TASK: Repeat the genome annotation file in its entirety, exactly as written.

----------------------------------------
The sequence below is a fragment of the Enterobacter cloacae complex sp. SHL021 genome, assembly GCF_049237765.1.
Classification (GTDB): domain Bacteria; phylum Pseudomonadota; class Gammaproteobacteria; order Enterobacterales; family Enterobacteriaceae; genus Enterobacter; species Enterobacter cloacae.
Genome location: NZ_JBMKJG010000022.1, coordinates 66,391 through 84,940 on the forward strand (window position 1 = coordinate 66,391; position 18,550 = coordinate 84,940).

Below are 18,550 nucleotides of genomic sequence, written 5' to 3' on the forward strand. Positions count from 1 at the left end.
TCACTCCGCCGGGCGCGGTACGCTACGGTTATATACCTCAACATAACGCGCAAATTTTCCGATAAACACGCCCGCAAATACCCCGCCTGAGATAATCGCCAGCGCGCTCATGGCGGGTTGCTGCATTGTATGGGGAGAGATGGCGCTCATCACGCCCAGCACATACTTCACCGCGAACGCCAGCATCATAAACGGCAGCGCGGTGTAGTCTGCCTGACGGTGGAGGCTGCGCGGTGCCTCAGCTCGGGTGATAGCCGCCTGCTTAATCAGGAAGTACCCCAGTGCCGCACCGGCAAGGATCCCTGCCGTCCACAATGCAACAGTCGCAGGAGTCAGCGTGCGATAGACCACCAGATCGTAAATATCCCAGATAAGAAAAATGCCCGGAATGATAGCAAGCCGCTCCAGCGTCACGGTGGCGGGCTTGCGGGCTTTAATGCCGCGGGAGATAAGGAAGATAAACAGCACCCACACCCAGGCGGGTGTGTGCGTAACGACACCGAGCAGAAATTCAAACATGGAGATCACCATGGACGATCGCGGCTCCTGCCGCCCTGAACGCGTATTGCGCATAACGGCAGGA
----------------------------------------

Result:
The sequence below is a fragment of the Enterobacter cloacae complex sp. SHL021 genome, assembly GCF_049237765.1.
Classification (GTDB): domain Bacteria; phylum Pseudomonadota; class Gammaproteobacteria; order Enterobacterales; family Enterobacteriaceae; genus Enterobacter; species Enterobacter cloacae.
Genome location: NZ_JBMKJG010000022.1, coordinates 66,391 through 84,940 on the forward strand (window position 1 = coordinate 66,391; position 18,550 = coordinate 84,940).

Below are 18,550 nucleotides of genomic sequence, written 5' to 3' on the forward strand. Positions count from 1 at the left end.
TCACTCCGCCGGGCGCGGTACGCTACGGTTATATACCTCAACATAACGCGCAAATTTTCCGATAAACACGCCCGCAAATACCCCGCCTGAGATAATCGCCAGCGCGCTCATGGCGGGTTGCTGCATTGTATGGGGAGAGATGGCGCTCATCACGCCCAGCACATACTTCACCGCGAACGCCAGCATCATAAACGGCAGCGCGGTGTAGTCTGCCTGACGGTGGAGGCTGCGCGGTGCCTCAGCTCGGGTGATAGCCGCCTGCTTAATCAGGAAGTACCCCAGTGCCGCACCGGCAAGGATCCCTGCCGTCCACAATGCAACAGTCGCAGGAGTCAGCGTGCGATAGACCACCAGATCGTAAATATCCCAGATAAGAAAAATGCCCGGAATGATAGCAAGCCGCTCCAGCGTCACGGTGGCGGGCTTGCGGGCTTTAATGCCGCGGGAGATAAGGAAGATAAACAGCACCCACACCCAGGCGGGTGTGTGCGTAACGACACCGAGCAGAAATTCAAACATGGAGATCACCATGGACGATCGCGGCTCCTGCCGCCCTGAACGCGTATTGCGCATAACGGCAGGA